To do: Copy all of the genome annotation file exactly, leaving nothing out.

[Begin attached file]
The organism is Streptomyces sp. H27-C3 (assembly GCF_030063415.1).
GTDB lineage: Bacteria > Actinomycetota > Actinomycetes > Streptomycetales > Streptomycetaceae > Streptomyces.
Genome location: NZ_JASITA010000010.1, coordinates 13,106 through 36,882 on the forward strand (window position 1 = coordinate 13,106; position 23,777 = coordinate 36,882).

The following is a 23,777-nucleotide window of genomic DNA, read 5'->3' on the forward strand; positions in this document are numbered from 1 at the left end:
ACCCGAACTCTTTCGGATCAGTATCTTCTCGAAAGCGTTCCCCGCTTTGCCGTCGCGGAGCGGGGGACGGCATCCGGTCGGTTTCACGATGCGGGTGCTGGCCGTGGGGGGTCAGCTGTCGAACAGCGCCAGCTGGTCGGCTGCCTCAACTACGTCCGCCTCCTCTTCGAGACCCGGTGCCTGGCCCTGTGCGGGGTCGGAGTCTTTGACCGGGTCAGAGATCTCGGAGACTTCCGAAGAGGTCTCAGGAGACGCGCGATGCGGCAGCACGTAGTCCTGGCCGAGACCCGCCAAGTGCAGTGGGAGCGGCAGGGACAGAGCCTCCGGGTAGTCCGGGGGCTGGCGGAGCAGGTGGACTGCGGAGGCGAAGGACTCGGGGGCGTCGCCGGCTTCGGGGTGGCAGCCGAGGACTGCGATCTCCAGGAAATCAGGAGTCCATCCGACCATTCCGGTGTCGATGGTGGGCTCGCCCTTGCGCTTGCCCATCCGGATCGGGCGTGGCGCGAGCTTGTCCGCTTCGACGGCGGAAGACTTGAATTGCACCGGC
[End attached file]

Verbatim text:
The organism is Streptomyces sp. H27-C3 (assembly GCF_030063415.1).
GTDB lineage: Bacteria > Actinomycetota > Actinomycetes > Streptomycetales > Streptomycetaceae > Streptomyces.
Genome location: NZ_JASITA010000010.1, coordinates 13,106 through 36,882 on the forward strand (window position 1 = coordinate 13,106; position 23,777 = coordinate 36,882).

The following is a 23,777-nucleotide window of genomic DNA, read 5'->3' on the forward strand; positions in this document are numbered from 1 at the left end:
ACCCGAACTCTTTCGGATCAGTATCTTCTCGAAAGCGTTCCCCGCTTTGCCGTCGCGGAGCGGGGGACGGCATCCGGTCGGTTTCACGATGCGGGTGCTGGCCGTGGGGGGTCAGCTGTCGAACAGCGCCAGCTGGTCGGCTGCCTCAACTACGTCCGCCTCCTCTTCGAGACCCGGTGCCTGGCCCTGTGCGGGGTCGGAGTCTTTGACCGGGTCAGAGATCTCGGAGACTTCCGAAGAGGTCTCAGGAGACGCGCGATGCGGCAGCACGTAGTCCTGGCCGAGACCCGCCAAGTGCAGTGGGAGCGGCAGGGACAGAGCCTCCGGGTAGTCCGGGGGCTGGCGGAGCAGGTGGACTGCGGAGGCGAAGGACTCGGGGGCGTCGCCGGCTTCGGGGTGGCAGCCGAGGACTGCGATCTCCAGGAAATCAGGAGTCCATCCGACCATTCCGGTGTCGATGGTGGGCTCGCCCTTGCGCTTGCCCATCCGGATCGGGCGTGGCGCGAGCTTGTCCGCTTCGACGGCGGAAGACTTGAATTGCACCGGC